That trip included Lawson and his wife, Mark Shurtleff, John Swallow and his wife. Jenson who was on probation after his alleged AG brokered plea deal was there too and picked up the tab for "massages, golf, food, and clothing."
During another alleged incident Lawson threatened Utah businessman Darl McBride saying he had to take down a website going after an associate of Jensen.
Lawson claimed he was like "Porter Rockwell" and took care of things for the Attorney General Mark Shurtleff. Charging documents say Lawson claimed he had "guns and 'Polynesian friends' who liked to 'bust people up'."
Shurtleff did not respond to our calls and e-mails for a response Thursday. Swallow's attorney said there is nothing in these documents that suggests his client did anything illegal. Interestingly enough the information filed shows that Swallow and Lawson were pretty tight. They had an ongoing text and phone relationship with more than 600 contacts talking about holiday plans, wire taps and the FBIi investigation.
Police Investigate Lawson's Home Looking for Evidence
(KUTV) The man widely regarded by some as the personal "fixer" for former Attorney General Mark Shurtleff, was arrested Wednesday at his spacious home in Provo, Utah.
A joint investigation by prosecutors in Davis and Salt Lake Counties concluded with charges against Timothy Lawson. Lawson is accused of avoiding paying taxes on money he received from a business associate to continue trying to influence Shurtleff while he was in office, say charging documents. He is also accused of threatening people who were doing business with jailed businessman Marc Jenson.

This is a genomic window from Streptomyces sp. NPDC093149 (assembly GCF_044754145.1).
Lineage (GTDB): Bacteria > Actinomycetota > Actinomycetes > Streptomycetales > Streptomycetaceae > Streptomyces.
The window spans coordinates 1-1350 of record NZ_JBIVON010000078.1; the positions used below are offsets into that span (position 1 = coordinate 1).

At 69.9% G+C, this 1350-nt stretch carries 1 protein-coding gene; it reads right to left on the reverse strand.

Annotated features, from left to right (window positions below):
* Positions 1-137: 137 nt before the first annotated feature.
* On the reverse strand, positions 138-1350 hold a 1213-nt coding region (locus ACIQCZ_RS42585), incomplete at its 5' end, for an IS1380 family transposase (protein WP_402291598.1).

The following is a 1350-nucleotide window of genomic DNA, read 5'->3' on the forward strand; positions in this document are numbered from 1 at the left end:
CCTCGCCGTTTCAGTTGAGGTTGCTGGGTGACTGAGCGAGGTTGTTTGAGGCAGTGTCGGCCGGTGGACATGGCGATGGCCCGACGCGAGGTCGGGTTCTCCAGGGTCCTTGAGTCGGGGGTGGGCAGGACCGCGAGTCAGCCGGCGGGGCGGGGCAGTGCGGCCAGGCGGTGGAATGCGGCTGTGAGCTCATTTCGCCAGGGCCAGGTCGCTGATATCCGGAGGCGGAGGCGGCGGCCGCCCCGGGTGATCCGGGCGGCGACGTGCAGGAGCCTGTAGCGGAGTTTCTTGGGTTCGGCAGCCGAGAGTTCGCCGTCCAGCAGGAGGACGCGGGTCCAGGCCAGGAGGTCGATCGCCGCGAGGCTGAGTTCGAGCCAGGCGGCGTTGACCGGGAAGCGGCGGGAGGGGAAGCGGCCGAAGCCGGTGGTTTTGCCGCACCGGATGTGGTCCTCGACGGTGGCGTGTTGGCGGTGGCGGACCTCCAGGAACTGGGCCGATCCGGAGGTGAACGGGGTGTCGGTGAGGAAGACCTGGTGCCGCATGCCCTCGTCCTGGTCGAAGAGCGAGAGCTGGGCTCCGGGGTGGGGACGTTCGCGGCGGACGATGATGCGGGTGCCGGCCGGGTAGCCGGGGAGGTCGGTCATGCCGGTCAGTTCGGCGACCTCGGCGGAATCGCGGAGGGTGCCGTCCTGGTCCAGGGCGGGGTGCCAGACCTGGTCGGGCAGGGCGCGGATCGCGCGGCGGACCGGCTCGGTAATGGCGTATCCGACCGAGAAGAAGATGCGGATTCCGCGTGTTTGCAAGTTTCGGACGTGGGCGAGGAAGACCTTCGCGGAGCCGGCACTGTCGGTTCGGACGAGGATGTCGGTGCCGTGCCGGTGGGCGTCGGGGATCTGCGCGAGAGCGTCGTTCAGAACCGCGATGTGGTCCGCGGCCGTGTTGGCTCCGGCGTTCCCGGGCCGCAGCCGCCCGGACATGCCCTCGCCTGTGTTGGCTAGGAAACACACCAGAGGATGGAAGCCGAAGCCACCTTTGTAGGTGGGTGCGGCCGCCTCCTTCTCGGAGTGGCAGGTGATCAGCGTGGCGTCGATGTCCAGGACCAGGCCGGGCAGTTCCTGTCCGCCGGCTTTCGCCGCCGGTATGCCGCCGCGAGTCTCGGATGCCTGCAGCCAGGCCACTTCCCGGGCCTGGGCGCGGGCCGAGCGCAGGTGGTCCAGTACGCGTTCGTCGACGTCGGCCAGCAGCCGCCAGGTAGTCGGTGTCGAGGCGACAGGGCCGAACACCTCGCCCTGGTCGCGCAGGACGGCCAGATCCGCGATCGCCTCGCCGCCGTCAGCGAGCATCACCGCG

Thursday night, about a dozen agents from the FBI and the Utah Department of Public Safety, swarmed around Lawson's home after arresting him and serving a search warrant. Agents could be seen from the street looking through documents and records inside Lawson's home.
They left just after 6PM with several boxes and bags of records.
(KUTV) A Utah man has created a hobby business by coining a digital currency in his basement, and the feds have taken notice.
Mike Caldwell gave a face to the world's most popular digital currency, Bitcoin. Caldwell fixes tiny random numeric codes onto small tokens he orders by the box-full. He matches that numeric code to Bitcoin amounts, that people email him from all over the world - people who like the novelty of a coin that represents a faceless digital currency.